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Historic Dorrington Road Bridge in Collier Threatened: Requires New Site

Landmarks met with PennDOT and Collier Township officials today and discussed the possibility of saving and relocating the bridge. Collier Township is open to having the bridge moved to a new park it is creating near Nevillewood, but funding would be needed to support the project.

Landmarks member and 2002 Scholarship winner Todd Wilson prepared a presentation on the behalf of Landmarks that was presented at the meeting. The content below.

Dorrington Road Bridge

Dorrington Road Bridge


Within the next 20 years, the upgrade from the truss bridges of the 19th century to modern post World War II bridges will likely be completed.

It is crucial to carefully select significant bridges to preserve in order to represent and exemplify the rest of the demolished truss bridges.

The Dorrington Road Bridge, being one of the last of its type in the country, is one such bridge.

PHLF wants to work with PennDOT and Collier Township to find a suitable owner for the relocated bridge.

Bridge Information:

  • Pin-connected
  • Pratt pony truss
  • Single span
  • 60 feet long
  • 19 feet wide
  • Built in 1888 by the Pittsburgh Bridge Company
  • Composed of cast and wrought iron (according to the Pennsylvania Historic Bridge Inventory)
  • Endposts of bridge are vertical instead of diagonal

Historical Significance:

  • Rare cast and wrought iron Pratt pony truss with vertical endposts
  • One of 15 truss bridges identified as cast and wrought iron in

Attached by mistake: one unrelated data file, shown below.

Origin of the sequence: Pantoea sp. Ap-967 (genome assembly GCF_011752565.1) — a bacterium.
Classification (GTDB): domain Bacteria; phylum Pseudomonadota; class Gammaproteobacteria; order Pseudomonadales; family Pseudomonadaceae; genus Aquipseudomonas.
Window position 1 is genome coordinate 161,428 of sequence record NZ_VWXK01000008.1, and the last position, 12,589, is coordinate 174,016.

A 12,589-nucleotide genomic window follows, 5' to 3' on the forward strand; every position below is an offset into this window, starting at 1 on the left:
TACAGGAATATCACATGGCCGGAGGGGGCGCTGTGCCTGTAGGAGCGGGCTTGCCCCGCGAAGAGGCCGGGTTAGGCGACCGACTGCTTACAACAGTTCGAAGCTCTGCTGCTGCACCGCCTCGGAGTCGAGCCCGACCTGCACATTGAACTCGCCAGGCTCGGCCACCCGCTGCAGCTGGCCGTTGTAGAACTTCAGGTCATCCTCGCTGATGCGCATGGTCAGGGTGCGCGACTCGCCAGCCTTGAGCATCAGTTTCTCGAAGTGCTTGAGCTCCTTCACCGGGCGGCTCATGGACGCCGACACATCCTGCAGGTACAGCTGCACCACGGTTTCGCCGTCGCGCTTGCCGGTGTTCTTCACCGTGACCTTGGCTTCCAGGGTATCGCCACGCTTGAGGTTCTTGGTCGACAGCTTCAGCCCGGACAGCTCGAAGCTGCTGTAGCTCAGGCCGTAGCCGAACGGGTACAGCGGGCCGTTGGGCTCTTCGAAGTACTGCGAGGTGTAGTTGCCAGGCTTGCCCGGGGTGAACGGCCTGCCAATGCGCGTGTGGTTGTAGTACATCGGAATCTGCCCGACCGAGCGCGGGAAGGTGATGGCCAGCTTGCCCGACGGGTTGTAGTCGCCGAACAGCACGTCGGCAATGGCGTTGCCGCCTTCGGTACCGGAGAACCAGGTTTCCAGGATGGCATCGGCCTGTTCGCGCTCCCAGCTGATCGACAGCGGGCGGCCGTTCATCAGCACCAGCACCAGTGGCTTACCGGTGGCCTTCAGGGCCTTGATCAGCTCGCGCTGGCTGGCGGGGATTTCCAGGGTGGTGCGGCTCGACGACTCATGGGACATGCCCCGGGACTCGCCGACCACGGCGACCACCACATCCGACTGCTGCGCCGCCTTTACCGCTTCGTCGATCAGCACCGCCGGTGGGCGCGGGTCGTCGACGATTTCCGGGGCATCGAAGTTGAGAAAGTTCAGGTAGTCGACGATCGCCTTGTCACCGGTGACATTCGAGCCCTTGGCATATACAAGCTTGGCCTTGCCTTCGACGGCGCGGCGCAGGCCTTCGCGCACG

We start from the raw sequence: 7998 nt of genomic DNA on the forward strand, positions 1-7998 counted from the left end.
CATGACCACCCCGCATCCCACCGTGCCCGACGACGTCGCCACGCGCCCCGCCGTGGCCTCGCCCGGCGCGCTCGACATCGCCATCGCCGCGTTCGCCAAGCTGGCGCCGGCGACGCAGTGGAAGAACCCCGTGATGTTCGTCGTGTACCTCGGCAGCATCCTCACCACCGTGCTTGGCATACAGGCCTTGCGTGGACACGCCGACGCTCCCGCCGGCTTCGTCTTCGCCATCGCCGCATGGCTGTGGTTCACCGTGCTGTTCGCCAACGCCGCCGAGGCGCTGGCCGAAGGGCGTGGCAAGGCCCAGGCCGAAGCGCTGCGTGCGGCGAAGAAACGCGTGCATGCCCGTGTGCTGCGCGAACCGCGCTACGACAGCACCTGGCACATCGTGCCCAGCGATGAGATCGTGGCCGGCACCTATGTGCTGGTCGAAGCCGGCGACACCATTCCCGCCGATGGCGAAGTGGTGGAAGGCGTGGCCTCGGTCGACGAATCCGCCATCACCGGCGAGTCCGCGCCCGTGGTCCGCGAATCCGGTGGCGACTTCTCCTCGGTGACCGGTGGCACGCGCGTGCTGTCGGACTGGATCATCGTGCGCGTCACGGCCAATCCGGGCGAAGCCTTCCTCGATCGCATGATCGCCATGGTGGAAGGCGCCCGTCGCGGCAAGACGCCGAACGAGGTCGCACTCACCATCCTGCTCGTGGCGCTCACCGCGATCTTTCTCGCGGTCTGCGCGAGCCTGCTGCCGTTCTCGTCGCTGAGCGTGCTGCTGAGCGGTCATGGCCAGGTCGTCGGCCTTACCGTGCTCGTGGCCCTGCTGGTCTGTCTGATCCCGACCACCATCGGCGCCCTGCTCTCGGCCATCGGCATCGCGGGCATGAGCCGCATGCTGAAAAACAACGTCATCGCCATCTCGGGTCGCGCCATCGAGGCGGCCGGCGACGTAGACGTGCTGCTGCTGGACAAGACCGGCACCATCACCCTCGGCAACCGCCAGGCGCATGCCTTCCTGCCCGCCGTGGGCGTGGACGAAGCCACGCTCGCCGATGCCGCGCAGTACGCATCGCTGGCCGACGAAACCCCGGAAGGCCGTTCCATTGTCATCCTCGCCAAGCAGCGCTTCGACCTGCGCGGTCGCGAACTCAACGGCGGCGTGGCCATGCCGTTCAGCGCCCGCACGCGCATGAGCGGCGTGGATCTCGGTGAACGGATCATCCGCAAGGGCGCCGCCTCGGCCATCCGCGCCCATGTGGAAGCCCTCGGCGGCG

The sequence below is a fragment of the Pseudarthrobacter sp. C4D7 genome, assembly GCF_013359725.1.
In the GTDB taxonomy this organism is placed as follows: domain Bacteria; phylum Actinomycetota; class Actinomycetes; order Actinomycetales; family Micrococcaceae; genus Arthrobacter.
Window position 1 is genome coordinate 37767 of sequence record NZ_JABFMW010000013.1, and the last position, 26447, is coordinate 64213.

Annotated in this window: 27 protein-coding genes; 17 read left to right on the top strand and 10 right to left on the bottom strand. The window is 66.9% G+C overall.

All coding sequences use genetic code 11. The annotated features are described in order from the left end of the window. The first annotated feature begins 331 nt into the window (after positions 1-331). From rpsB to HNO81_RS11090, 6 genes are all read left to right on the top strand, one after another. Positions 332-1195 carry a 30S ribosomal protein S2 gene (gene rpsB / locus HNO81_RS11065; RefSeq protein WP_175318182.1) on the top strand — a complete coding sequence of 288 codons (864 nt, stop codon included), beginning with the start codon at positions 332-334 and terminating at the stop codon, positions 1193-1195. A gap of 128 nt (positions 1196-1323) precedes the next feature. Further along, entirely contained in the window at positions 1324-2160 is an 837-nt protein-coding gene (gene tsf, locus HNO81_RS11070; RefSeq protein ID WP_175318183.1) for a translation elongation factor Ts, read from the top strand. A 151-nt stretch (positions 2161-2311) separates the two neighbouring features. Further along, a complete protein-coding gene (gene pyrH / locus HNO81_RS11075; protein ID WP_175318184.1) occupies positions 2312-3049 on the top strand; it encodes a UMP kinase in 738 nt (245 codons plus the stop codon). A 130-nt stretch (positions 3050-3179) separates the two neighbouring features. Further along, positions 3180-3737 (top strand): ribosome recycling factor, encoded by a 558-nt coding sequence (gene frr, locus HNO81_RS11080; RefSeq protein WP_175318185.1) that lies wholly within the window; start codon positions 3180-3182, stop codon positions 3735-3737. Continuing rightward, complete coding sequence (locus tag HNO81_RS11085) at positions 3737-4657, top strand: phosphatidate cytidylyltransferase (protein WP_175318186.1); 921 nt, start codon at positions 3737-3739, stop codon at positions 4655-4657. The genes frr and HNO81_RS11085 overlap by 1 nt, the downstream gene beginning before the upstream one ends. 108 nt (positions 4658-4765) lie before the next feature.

• Pennsylvania (as of the 1997 Historic Bridge Inventory)
  • Last remaining cast and wrought iron bridge in PennDOT District 11
    One of 5 iron truss bridges remaining in District 11
  • Only remaining iron pony truss in District 11
  • Eligible for the National Register of Historic Places
  • Maintains historical integrity
  • Retains builders plates from prolific bridge company
  • Unique among the other 861 bridges on

According to December 2006 data from the Federal Highway Administration:

  • 3.3% of PA bridges are trusses (2006), down from 5.5% in 1992; a loss of 40% (482 bridges)
  • 2.2% of bridges nationally are trusses, down from 4.3% in 1992; a loss of 47% (11,380 bridges)
  • 21 states have 100 or fewer truss bridges; 5 states have 25 or fewer truss bridges
  • If that trend continues, all historic truss bridges that have not been preserved or rehabilitated will be demolished within the next 16 years
    According to the PA Historic Bridge Inventory, 12% of truss bridges surveyed in 1997 were built before 1890 and 30% were built before 1900
  • “Over half the historic bridges identified by statewide surveys have disappeared over the last twenty years” – Winter 2003 Preserving Pennsylvania Newsletter

Expert Evaluation:

Eric DeLony, former Chief of the Historic American Engineering Record (HAER) and author of Landmark American Bridges.

  • On January 31, 2007, Eric made the following evaluation regarding the Dorrington Road Bridge:
  • Despite the wealth of HBs in Pennsylvania, I’m confident the bridge will be at the top of the list regarding its value, significance, condition and preservation potential.
  • The outriggers (buttresses) look like they might have been added to increase lateral stability, but this was well done, and in my view doesn’t diminish its integrity.